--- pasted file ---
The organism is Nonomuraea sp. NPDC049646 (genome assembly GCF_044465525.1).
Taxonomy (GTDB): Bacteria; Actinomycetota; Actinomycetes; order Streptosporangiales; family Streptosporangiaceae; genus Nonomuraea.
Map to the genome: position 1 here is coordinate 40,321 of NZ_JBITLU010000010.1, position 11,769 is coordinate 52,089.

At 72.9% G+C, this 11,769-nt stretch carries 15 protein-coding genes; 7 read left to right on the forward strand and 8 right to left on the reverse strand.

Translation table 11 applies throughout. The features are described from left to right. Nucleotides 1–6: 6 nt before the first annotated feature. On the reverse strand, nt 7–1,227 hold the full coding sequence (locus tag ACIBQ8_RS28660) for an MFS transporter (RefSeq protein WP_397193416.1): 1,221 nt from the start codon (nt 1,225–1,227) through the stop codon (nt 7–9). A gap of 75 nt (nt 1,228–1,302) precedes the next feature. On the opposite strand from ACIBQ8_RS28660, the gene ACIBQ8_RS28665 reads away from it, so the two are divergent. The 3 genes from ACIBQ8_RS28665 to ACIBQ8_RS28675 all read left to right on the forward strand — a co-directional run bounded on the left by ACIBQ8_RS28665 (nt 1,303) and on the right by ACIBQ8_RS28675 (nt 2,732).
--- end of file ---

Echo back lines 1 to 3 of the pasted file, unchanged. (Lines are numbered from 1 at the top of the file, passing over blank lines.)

The organism is Nonomuraea sp. NPDC049646 (genome assembly GCF_044465525.1).
Taxonomy (GTDB): Bacteria; Actinomycetota; Actinomycetes; order Streptosporangiales; family Streptosporangiaceae; genus Nonomuraea.
Map to the genome: position 1 here is coordinate 40,321 of NZ_JBITLU010000010.1, position 11,769 is coordinate 52,089.